Wait, Fallout is Dragons is ending? Like really? The Fallout is Dragons? The one that introduced me to Fallout: Equestria, which in turn introduced me to Fallout in general? The one where my attempts to understand the gaming system by creating a character eventually turned into a fan fic idea that I got forced coerced convinced into writing? The one that eventually inspired me to go join a Fallout: Equestria game myself that is, ironically, coming to an end at around the same time as this game?

Wow, now that I'm actually thinking about it, it did influence my life quite a bit didn't it? Dang, now I feel bad for only getting to session 15 before life and the before mentioned fan fic knocked me down and stole my free time. I need to get around to fixing that somehow.

... *Ahem* Now that I got that bit of long-windedness out of me, let's go ahead and take a look at the story prompt for today:

"Ever come across that magical moment - actually, both in a tabletop game or in real life! - where you come across an obscure situation that you were uniquely and solely qualified for?

I'm not really sure if this would count (I'm sure Evilbob will call me out on this if it isn't), but there was a situation in the FO:E game I'm in where Astral Blaze discovered that he had a hidden skill that even he didn't know he possessed. See, last year, when I was first joining the game, I was informed that we didn't have anyone in the group that had the repair skill trained to any sizable degree. So I made sure my character had that as a tag skill and put as many points into it as I could spare between Science and Energy Weapons. However, when I got into the game proper, I rarely got chances to use it that actually mattered all that much in the grand scheme of things. That is until Astral was introduced to the group's fire truck.

The fire truck wasn't really looking all that well, truth be told (not that Astral could tell considering that he had never seen a fire truck before. At least, none that he could remember). The group had been stuck in a Stable simulation for a year (or 250+ years in Astral's case) and that year had not been kind to our fire truck. The engine had issues starting, there was rust everywhere, and the MFC ejector had been turned into a deadly weapon. Now, the fire truck ran off of Magical Fusion Cells, or MFCs for short, that it would take in and then eject onto the road when said MFC was spent. Except now it was ejecting them in a rather violent manner that could outright kill any pony unfortunate enough to be standing in front of it. When we discovered all of this, it became apparent that a mechanic was desperately needed. Since none was readily available, the task of fixing up the truck immediately defaulted to the official smart pony of the group: Dr. Bellfruit. Not really liking the idea of the group's physician being turned into an impromptu mechanic, Astral hesitantly asked if maybe he could give it a shot instead.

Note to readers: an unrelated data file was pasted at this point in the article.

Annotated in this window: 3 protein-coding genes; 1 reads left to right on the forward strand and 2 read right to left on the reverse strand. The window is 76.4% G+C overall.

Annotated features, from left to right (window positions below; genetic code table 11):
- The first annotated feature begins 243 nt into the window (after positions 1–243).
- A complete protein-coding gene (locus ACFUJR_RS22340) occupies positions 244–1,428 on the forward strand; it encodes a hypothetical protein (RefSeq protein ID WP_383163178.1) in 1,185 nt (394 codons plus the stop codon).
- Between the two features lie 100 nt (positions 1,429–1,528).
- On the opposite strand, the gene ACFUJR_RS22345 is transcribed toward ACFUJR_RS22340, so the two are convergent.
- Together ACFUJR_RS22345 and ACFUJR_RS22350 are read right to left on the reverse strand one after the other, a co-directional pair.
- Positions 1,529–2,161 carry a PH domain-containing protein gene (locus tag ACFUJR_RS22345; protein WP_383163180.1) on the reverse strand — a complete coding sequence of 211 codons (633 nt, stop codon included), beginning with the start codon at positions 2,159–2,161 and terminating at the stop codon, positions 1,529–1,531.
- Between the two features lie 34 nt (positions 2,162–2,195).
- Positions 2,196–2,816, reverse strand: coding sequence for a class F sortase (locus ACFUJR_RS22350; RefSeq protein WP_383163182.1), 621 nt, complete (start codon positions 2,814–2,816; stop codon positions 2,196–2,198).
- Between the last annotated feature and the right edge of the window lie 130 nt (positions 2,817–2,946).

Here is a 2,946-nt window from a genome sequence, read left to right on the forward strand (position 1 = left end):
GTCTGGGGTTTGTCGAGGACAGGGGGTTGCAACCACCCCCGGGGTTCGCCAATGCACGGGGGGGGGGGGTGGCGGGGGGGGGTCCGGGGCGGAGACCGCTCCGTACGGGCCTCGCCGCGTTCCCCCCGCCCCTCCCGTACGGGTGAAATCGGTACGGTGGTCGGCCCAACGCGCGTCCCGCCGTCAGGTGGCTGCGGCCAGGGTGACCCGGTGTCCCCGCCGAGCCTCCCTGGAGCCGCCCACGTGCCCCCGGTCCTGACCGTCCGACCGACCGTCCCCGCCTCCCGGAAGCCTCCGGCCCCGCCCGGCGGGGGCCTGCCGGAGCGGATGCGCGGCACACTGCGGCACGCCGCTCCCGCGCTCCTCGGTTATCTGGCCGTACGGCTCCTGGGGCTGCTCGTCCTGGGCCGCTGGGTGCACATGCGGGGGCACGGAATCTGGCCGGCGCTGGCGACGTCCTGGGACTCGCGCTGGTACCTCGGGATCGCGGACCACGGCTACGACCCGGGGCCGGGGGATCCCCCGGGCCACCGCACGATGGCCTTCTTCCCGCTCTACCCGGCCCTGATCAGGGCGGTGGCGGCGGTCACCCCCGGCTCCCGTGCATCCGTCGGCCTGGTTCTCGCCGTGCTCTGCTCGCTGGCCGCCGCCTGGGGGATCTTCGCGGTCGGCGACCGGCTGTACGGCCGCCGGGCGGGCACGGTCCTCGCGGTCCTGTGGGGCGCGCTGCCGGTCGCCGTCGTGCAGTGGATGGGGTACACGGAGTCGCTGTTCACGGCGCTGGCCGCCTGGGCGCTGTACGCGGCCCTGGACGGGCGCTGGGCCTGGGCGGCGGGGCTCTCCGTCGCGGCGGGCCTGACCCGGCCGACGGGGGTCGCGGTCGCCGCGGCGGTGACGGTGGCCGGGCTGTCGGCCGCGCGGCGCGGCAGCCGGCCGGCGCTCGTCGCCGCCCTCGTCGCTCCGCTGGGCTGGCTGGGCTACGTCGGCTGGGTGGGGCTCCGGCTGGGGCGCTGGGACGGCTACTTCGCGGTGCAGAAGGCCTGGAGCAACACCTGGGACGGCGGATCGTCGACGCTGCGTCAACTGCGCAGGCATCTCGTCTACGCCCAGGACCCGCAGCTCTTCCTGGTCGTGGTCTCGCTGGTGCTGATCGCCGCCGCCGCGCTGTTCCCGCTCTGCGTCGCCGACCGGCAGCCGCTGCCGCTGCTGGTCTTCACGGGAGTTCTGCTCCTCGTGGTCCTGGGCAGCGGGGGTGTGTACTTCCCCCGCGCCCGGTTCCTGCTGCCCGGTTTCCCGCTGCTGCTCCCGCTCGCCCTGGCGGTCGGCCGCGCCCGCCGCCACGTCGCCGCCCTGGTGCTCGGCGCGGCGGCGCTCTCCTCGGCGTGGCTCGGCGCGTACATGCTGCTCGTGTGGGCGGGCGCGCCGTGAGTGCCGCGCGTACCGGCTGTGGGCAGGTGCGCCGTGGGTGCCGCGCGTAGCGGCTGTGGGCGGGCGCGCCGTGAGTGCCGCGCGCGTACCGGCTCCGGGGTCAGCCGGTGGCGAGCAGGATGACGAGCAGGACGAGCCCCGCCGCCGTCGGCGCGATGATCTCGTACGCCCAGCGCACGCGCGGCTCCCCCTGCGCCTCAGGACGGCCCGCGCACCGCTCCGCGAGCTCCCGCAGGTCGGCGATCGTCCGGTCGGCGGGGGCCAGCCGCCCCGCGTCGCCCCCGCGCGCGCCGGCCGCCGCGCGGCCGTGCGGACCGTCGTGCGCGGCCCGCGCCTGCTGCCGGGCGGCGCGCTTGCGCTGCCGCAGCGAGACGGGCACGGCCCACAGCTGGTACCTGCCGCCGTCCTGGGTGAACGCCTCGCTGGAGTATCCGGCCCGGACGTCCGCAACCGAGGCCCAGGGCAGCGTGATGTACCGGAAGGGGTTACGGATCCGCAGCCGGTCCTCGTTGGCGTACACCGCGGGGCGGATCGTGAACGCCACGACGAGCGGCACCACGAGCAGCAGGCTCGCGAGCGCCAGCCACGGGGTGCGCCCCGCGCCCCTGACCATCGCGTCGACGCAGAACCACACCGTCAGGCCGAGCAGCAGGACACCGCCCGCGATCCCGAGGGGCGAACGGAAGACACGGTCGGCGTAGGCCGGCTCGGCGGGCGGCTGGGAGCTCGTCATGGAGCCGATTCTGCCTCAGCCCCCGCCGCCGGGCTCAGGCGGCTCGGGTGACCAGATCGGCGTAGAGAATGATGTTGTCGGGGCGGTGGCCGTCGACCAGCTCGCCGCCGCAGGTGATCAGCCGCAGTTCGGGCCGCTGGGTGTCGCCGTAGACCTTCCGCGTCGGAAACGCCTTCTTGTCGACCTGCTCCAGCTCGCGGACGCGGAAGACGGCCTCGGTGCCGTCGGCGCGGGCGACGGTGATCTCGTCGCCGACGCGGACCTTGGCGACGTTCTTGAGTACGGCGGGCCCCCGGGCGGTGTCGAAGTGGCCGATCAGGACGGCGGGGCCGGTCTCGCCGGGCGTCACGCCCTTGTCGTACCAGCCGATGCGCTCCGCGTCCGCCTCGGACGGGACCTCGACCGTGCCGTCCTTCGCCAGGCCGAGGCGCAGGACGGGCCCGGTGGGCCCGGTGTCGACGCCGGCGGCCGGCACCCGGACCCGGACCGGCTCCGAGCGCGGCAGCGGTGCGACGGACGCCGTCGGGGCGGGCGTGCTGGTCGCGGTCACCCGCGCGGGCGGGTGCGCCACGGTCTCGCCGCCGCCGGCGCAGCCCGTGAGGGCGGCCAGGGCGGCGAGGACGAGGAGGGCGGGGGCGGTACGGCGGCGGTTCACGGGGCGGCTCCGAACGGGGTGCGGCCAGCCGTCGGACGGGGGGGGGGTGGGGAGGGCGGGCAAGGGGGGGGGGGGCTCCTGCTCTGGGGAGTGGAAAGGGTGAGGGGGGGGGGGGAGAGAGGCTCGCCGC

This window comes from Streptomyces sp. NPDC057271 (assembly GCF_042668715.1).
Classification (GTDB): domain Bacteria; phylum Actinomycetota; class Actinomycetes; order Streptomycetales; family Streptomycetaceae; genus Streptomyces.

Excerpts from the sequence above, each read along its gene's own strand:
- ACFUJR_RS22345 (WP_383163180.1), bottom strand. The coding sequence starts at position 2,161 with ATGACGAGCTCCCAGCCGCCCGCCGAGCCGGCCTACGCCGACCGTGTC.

It came as a bit of a shock to my amnesia-stricken unicorn when it turned out that he was actually a genius when it came to vehicle repair.

Not only did he managed to get it up and running again, he also rewired the ejector so it wouldn't outright destroy the water pail that Bellfruit had tied to the end of it, thus allowing us to effectively collect the spent MFCs as we drove. Later on in the game, Astral would use his newfound powers to repair the fire truck some more and replace the water pail with a larger basket made out of scrap metal we found nearby.

To this day, Astral Blaze is still confused by his own vehicular prowess.
Digo Dragon 8th Jun 2016, 5:45 AM edit delete reply
Digo Dragon
Eeyup, FiD seems to be getting to that light at the end of the tunnel. Crazy, huh?

As for Astral, that is amusing. Having skills to fix something you never even seen before. Certainly was good that he was able to do repairs, because I can attest that medical doctors make lousy mechanics. ;)
Mykin 8th Jun 2016, 2:06 PM edit delete reply
... One of these days I'm going to have to commission you to make me something. Not now, but when the time comes, I'll get a hold of you... somehow...

But yeah, what was weird was that the GM made it clear that working on the truck felt familiar to Astral somehow. I want to say that he had this planned from the beginning but then I have to remember that this is the same guy that had me make up Astral's backstory along with him as we played the game so yeah. Take that how you will.